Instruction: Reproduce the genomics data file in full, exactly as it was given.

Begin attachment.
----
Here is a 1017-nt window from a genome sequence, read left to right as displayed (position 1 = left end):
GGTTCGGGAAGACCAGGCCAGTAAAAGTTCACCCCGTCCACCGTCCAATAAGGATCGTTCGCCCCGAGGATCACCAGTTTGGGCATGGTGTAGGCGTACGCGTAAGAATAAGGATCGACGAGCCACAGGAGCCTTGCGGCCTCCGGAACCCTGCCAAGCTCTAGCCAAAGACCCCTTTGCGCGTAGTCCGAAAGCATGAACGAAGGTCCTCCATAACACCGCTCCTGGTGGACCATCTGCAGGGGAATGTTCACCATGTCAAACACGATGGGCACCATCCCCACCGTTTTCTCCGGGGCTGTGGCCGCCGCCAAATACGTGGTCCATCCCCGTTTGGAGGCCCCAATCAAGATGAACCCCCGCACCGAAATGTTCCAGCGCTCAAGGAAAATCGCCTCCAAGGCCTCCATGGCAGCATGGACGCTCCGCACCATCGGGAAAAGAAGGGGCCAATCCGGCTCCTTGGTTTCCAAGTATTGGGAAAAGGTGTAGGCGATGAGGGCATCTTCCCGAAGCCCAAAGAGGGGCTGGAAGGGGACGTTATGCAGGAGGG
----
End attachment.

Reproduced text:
Here is a 1017-nt window from a genome sequence, read left to right as displayed (position 1 = left end):
GGTTCGGGAAGACCAGGCCAGTAAAAGTTCACCCCGTCCACCGTCCAATAAGGATCGTTCGCCCCGAGGATCACCAGTTTGGGCATGGTGTAGGCGTACGCGTAAGAATAAGGATCGACGAGCCACAGGAGCCTTGCGGCCTCCGGAACCCTGCCAAGCTCTAGCCAAAGACCCCTTTGCGCGTAGTCCGAAAGCATGAACGAAGGTCCTCCATAACACCGCTCCTGGTGGACCATCTGCAGGGGAATGTTCACCATGTCAAACACGATGGGCACCATCCCCACCGTTTTCTCCGGGGCTGTGGCCGCCGCCAAATACGTGGTCCATCCCCGTTTGGAGGCCCCAATCAAGATGAACCCCCGCACCGAAATGTTCCAGCGCTCAAGGAAAATCGCCTCCAAGGCCTCCATGGCAGCATGGACGCTCCGCACCATCGGGAAAAGAAGGGGCCAATCCGGCTCCTTGGTTTCCAAGTATTGGGAAAAGGTGTAGGCGATGAGGGCATCTTCCCGAAGCCCAAAGAGGGGCTGGAAGGGGACGTTATGCAGGAGGG